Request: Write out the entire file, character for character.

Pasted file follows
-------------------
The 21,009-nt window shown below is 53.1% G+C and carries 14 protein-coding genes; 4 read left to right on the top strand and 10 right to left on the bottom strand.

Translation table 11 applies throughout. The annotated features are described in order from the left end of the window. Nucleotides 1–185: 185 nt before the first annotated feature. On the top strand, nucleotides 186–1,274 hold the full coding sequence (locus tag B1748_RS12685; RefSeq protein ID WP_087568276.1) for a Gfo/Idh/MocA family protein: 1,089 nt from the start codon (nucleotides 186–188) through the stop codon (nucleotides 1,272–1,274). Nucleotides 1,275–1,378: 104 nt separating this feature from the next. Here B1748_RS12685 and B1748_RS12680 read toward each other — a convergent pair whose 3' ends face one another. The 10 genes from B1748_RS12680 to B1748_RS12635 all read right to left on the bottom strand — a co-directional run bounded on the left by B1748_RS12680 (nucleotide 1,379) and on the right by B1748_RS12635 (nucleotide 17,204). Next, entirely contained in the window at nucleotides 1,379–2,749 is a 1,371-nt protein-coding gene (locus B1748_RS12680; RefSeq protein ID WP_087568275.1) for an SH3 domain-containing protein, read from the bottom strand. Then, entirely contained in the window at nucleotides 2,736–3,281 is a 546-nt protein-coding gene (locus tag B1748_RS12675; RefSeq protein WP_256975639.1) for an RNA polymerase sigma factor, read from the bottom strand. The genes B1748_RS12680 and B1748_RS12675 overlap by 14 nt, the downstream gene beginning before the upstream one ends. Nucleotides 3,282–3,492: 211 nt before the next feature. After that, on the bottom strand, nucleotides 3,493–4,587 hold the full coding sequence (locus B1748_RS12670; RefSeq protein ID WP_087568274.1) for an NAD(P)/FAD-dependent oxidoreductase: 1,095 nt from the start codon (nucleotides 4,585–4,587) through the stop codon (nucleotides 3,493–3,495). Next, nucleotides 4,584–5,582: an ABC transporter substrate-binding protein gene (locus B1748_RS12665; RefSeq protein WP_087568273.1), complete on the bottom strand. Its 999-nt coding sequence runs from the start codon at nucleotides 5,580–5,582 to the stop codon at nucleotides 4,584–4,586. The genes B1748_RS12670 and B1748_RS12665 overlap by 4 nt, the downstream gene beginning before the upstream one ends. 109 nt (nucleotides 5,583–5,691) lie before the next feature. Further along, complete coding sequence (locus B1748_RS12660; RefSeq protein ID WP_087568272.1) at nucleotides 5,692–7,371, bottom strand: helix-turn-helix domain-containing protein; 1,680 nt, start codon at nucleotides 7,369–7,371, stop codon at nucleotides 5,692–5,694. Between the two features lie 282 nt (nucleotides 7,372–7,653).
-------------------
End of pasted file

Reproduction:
The 21,009-nt window shown below is 53.1% G+C and carries 14 protein-coding genes; 4 read left to right on the top strand and 10 right to left on the bottom strand.

Translation table 11 applies throughout. The annotated features are described in order from the left end of the window. Nucleotides 1–185: 185 nt before the first annotated feature. On the top strand, nucleotides 186–1,274 hold the full coding sequence (locus tag B1748_RS12685; RefSeq protein ID WP_087568276.1) for a Gfo/Idh/MocA family protein: 1,089 nt from the start codon (nucleotides 186–188) through the stop codon (nucleotides 1,272–1,274). Nucleotides 1,275–1,378: 104 nt separating this feature from the next. Here B1748_RS12685 and B1748_RS12680 read toward each other — a convergent pair whose 3' ends face one another. The 10 genes from B1748_RS12680 to B1748_RS12635 all read right to left on the bottom strand — a co-directional run bounded on the left by B1748_RS12680 (nucleotide 1,379) and on the right by B1748_RS12635 (nucleotide 17,204). Next, entirely contained in the window at nucleotides 1,379–2,749 is a 1,371-nt protein-coding gene (locus B1748_RS12680; RefSeq protein ID WP_087568275.1) for an SH3 domain-containing protein, read from the bottom strand. Then, entirely contained in the window at nucleotides 2,736–3,281 is a 546-nt protein-coding gene (locus tag B1748_RS12675; RefSeq protein WP_256975639.1) for an RNA polymerase sigma factor, read from the bottom strand. The genes B1748_RS12680 and B1748_RS12675 overlap by 14 nt, the downstream gene beginning before the upstream one ends. Nucleotides 3,282–3,492: 211 nt before the next feature. After that, on the bottom strand, nucleotides 3,493–4,587 hold the full coding sequence (locus B1748_RS12670; RefSeq protein ID WP_087568274.1) for an NAD(P)/FAD-dependent oxidoreductase: 1,095 nt from the start codon (nucleotides 4,585–4,587) through the stop codon (nucleotides 3,493–3,495). Next, nucleotides 4,584–5,582: an ABC transporter substrate-binding protein gene (locus B1748_RS12665; RefSeq protein WP_087568273.1), complete on the bottom strand. Its 999-nt coding sequence runs from the start codon at nucleotides 5,580–5,582 to the stop codon at nucleotides 4,584–4,586. The genes B1748_RS12670 and B1748_RS12665 overlap by 4 nt, the downstream gene beginning before the upstream one ends. 109 nt (nucleotides 5,583–5,691) lie before the next feature. Further along, complete coding sequence (locus B1748_RS12660; RefSeq protein ID WP_087568272.1) at nucleotides 5,692–7,371, bottom strand: helix-turn-helix domain-containing protein; 1,680 nt, start codon at nucleotides 7,369–7,371, stop codon at nucleotides 5,692–5,694. Between the two features lie 282 nt (nucleotides 7,372–7,653).